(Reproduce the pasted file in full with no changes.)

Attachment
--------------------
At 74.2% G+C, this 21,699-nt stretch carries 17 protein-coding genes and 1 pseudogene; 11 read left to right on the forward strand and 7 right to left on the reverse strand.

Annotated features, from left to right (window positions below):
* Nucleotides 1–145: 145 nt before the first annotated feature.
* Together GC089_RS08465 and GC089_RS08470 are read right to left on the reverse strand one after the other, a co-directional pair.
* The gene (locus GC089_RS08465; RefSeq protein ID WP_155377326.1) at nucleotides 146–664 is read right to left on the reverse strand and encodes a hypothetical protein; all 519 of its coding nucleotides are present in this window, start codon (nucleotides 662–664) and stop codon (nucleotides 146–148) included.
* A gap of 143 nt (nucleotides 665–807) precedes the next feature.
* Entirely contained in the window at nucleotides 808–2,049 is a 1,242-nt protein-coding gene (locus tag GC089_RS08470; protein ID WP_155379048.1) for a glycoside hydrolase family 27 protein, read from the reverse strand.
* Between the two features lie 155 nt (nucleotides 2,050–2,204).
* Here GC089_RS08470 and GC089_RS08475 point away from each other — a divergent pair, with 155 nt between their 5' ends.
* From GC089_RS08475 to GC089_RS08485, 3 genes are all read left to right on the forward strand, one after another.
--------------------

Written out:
At 74.2% G+C, this 21,699-nt stretch carries 17 protein-coding genes and 1 pseudogene; 11 read left to right on the forward strand and 7 right to left on the reverse strand.

Annotated features, from left to right (window positions below):
* Nucleotides 1–145: 145 nt before the first annotated feature.
* Together GC089_RS08465 and GC089_RS08470 are read right to left on the reverse strand one after the other, a co-directional pair.
* The gene (locus GC089_RS08465; RefSeq protein ID WP_155377326.1) at nucleotides 146–664 is read right to left on the reverse strand and encodes a hypothetical protein; all 519 of its coding nucleotides are present in this window, start codon (nucleotides 662–664) and stop codon (nucleotides 146–148) included.
* A gap of 143 nt (nucleotides 665–807) precedes the next feature.
* Entirely contained in the window at nucleotides 808–2,049 is a 1,242-nt protein-coding gene (locus tag GC089_RS08470; protein ID WP_155379048.1) for a glycoside hydrolase family 27 protein, read from the reverse strand.
* Between the two features lie 155 nt (nucleotides 2,050–2,204).
* Here GC089_RS08470 and GC089_RS08475 point away from each other — a divergent pair, with 155 nt between their 5' ends.
* From GC089_RS08475 to GC089_RS08485, 3 genes are all read left to right on the forward strand, one after another.